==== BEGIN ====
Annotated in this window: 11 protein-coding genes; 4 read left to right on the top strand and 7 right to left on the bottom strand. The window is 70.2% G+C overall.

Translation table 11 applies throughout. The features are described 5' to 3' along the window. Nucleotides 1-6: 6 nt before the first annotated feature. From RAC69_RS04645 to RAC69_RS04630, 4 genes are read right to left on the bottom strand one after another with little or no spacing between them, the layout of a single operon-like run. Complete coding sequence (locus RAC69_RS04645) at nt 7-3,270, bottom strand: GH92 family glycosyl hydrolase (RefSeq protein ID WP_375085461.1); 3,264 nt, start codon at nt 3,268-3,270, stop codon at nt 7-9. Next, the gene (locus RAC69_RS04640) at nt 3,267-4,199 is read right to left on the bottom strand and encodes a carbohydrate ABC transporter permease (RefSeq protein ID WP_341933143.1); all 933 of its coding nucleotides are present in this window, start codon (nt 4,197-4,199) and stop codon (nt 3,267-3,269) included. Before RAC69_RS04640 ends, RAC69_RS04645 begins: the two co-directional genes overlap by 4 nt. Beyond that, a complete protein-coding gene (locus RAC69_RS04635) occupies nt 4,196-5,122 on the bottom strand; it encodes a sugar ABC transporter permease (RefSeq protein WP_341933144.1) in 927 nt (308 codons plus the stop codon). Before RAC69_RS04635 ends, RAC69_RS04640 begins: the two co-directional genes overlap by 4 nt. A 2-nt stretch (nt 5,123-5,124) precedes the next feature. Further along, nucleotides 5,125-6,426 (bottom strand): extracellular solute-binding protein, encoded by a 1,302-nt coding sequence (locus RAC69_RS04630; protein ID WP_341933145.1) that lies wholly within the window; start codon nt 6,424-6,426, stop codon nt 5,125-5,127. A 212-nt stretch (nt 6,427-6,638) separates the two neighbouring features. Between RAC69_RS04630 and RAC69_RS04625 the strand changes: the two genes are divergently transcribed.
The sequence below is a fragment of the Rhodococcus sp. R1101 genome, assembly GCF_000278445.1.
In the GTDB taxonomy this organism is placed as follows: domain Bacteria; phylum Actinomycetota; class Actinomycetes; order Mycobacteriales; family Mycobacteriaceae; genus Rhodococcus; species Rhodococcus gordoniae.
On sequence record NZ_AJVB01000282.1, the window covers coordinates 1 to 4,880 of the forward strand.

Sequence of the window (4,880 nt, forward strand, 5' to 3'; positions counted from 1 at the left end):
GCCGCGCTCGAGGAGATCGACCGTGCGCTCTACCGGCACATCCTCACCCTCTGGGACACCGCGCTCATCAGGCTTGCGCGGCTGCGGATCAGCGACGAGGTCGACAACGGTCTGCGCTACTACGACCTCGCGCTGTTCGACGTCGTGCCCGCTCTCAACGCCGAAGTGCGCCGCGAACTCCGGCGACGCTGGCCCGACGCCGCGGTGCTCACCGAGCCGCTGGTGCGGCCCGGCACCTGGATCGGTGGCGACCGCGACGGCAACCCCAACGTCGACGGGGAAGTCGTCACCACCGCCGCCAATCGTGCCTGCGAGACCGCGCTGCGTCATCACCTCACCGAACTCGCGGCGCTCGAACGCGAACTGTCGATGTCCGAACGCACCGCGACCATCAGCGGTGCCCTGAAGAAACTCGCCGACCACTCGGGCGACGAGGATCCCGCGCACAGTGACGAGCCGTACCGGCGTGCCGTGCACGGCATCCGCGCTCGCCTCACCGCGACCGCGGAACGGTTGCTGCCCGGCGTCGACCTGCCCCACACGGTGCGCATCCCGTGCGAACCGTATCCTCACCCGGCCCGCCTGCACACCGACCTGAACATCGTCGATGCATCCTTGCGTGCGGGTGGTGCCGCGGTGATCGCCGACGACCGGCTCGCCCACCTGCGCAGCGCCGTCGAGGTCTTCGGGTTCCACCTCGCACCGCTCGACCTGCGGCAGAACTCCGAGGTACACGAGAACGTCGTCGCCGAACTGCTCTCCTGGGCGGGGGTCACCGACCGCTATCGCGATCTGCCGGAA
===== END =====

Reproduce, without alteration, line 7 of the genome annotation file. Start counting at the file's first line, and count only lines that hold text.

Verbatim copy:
GCCGCGCTCGAGGAGATCGACCGTGCGCTCTACCGGCACATCCTCACCCTCTGGGACACCGCGCTCATCAGGCTTGCGCGGCTGCGGATCAGCGACGAGGTCGACAACGGTCTGCGCTACTACGACCTCGCGCTGTTCGACGTCGTGCCCGCTCTCAACGCCGAAGTGCGCCGCGAACTCCGGCGACGCTGGCCCGACGCCGCGGTGCTCACCGAGCCGCTGGTGCGGCCCGGCACCTGGATCGGTGGCGACCGCGACGGCAACCCCAACGTCGACGGGGAAGTCGTCACCACCGCCGCCAATCGTGCCTGCGAGACCGCGCTGCGTCATCACCTCACCGAACTCGCGGCGCTCGAACGCGAACTGTCGATGTCCGAACGCACCGCGACCATCAGCGGTGCCCTGAAGAAACTCGCCGACCACTCGGGCGACGAGGATCCCGCGCACAGTGACGAGCCGTACCGGCGTGCCGTGCACGGCATCCGCGCTCGCCTCACCGCGACCGCGGAACGGTTGCTGCCCGGCGTCGACCTGCCCCACACGGTGCGCATCCCGTGCGAACCGTATCCTCACCCGGCCCGCCTGCACACCGACCTGAACATCGTCGATGCATCCTTGCGTGCGGGTGGTGCCGCGGTGATCGCCGACGACCGGCTCGCCCACCTGCGCAGCGCCGTCGAGGTCTTCGGGTTCCACCTCGCACCGCTCGACCTGCGGCAGAACTCCGAGGTACACGAGAACGTCGTCGCCGAACTGCTCTCCTGGGCGGGGGTCACCGACCGCTATCGCGATCTGCCGGAA